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Are there any updates on COVID-19 we should know about?

COVID Variants Infectious Diseases

A: Here is what’s new in the realm of COVID-19 right now:

In a nutshell: 

➡️ There is a new COVID variant family called FLiRT that may lead to an increase in cases this summer.

➡️ Current vaccines will provide some protection against FLiRT variants.

➡️ Data so far does not suggest that FLiRT variants are more severe than prior variants. Data on long COVID risk is not available.

➡️ Current vaccines do wane over time, but continue to reduce disease severity. However, those over 65 or who are immunocompromised are eligible for a second dose this year to increase protection.

➡️ New updated vaccines targeting JN.1 will be available this fall.

There is a new variant family currently circulating, with individual variants known as KP.2, KP.3, and KP.1.1. Collectively, they have been named FLiRT. These variants are descendants of the omicron and JN.1 variants but have acquired new mutations that enable the virus to evade some prior immunity generated from vaccines or infection. Currently, data does not suggest a change in severity. It is unknown if the risk of long COVID is altered for these variants compared to earlier ones.

Data so far suggests that immune cells generated from vaccines or prior infection can still target these variants, albeit less effectively. New data also shows that protection from the updated COVID-19 vaccines waned over the time since their rollout in Fall 2023, particularly in their protection against infection. However, they do still help decrease disease severity. The general population was only recommended to receive one updated COVID-19 vaccine for the 2023/2024 season. To enhance protection, individuals aged 65 and older or those immunocompromised are eligible to receive a second vaccine dose.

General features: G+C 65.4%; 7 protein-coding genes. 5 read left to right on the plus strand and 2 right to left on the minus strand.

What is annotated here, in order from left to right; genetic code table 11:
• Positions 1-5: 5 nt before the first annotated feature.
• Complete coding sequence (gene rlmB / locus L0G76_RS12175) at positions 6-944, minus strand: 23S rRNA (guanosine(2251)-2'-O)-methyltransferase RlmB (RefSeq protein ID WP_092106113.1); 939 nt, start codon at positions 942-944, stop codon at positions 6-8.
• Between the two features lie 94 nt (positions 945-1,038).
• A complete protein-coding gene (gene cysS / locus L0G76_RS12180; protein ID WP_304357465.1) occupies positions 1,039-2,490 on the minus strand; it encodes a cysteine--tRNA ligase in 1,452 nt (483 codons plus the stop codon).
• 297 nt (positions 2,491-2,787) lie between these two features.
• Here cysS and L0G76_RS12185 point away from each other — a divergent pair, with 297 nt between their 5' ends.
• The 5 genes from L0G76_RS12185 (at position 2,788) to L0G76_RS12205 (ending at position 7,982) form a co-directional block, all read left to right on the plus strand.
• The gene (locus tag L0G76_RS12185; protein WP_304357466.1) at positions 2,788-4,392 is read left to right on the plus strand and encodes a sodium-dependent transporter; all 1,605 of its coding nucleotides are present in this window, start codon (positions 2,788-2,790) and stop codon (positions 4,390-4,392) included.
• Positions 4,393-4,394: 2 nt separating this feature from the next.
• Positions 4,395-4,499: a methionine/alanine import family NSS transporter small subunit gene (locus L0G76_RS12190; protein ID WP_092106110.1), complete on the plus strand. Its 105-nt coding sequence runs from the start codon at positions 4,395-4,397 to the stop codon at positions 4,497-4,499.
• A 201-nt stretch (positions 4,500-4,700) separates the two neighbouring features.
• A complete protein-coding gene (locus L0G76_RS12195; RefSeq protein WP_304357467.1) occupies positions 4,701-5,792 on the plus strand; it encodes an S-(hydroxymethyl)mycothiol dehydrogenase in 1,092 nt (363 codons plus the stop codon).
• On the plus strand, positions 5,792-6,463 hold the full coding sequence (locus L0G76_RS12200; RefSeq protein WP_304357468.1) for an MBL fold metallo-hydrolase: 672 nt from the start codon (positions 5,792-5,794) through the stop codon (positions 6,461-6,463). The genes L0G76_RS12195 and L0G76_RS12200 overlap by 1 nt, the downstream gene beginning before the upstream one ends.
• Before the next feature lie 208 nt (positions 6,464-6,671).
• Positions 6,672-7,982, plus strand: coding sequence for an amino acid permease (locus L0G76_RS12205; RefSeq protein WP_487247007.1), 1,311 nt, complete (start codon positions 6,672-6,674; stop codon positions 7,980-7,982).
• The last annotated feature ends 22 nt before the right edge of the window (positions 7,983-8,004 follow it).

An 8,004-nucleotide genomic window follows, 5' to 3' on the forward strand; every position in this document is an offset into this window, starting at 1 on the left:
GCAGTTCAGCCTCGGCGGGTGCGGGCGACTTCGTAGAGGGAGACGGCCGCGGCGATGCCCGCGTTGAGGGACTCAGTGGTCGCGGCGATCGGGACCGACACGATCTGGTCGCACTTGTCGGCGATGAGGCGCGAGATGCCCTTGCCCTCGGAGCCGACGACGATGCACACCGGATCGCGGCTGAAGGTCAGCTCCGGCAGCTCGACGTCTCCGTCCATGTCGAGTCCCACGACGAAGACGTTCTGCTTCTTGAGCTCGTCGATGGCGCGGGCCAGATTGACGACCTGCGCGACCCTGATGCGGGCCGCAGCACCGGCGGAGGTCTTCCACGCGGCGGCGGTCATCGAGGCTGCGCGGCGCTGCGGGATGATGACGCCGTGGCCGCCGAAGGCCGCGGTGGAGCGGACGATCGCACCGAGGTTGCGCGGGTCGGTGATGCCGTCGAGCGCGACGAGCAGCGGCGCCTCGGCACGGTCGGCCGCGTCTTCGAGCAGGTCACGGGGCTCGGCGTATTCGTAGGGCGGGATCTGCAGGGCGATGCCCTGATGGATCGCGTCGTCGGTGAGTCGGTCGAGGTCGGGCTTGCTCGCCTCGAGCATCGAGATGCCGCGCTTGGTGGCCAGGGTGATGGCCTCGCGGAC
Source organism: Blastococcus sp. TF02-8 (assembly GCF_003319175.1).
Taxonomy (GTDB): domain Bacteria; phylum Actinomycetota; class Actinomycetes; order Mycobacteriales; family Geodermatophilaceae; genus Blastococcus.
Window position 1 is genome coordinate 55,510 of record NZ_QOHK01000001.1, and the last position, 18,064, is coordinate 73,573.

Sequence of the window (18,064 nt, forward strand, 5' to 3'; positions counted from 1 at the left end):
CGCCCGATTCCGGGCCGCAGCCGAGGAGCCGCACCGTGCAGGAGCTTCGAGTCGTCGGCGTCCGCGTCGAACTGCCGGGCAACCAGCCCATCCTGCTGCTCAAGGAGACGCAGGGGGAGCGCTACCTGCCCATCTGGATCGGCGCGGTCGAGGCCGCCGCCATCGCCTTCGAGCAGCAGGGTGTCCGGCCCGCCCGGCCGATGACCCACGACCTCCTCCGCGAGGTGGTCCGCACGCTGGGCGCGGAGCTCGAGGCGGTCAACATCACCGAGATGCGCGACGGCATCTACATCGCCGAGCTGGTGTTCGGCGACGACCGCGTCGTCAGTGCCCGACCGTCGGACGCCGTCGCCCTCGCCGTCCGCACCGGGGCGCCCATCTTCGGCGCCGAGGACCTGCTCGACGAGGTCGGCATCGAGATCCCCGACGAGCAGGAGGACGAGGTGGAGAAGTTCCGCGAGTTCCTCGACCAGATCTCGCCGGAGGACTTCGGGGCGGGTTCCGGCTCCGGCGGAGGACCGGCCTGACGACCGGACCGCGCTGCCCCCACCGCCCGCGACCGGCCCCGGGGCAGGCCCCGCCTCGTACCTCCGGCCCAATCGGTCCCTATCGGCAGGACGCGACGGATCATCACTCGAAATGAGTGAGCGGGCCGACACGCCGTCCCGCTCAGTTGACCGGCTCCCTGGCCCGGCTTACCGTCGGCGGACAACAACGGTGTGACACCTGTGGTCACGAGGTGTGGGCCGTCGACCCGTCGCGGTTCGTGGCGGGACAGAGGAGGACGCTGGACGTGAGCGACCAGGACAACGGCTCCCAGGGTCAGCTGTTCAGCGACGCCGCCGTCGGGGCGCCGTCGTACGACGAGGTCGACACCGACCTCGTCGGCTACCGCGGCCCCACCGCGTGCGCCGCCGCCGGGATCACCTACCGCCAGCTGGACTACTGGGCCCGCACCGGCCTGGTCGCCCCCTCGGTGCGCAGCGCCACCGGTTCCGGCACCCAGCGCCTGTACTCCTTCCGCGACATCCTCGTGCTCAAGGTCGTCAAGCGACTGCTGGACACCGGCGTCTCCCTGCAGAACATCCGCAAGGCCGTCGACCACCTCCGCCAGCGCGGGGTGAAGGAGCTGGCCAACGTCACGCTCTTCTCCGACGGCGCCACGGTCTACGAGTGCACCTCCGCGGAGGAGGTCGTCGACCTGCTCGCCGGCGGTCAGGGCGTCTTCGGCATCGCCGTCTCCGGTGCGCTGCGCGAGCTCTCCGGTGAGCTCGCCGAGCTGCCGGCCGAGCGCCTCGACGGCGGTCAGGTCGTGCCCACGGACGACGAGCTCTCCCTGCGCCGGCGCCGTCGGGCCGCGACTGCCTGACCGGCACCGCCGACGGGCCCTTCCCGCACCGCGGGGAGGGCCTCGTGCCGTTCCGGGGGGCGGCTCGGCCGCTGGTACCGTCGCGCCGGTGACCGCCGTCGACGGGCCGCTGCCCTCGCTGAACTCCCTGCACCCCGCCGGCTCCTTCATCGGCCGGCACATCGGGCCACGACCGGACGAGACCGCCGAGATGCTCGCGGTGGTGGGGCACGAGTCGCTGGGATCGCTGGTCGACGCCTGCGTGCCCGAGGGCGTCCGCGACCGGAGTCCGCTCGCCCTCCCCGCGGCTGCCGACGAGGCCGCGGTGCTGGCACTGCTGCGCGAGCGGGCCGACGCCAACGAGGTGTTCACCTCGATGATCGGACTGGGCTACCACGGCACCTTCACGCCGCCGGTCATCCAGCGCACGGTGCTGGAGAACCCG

The FLiRT variants have been increasing in numbers globally but the CDC dashboard currently indicates low case numbers. However, certain regions are starting to see an uptick of cases, possibly signaling a summer wave.

Viruses mutate, so the emergence of new variants is not unexpected. This is why we are likely transitioning to an annual COVID-19 vaccine schedule that enables updated vaccines for new variants. The FDA met this week and voted to proceed with a new fall vaccine targeting JN.1. Although FLiRT variants are somewhat different from JN.1, they share many similarities, so they will increase protection against these new variants. The updated vaccines are expected to be available sometime this fall. Exactly who will be eligible for the fall 2024 vaccine will be announced closer to rollout.

In the meanwhile, receiving a 2023/24 COVID vaccine, masking and other general infectious disease precautions can help mitigate your risk of getting sick this summer.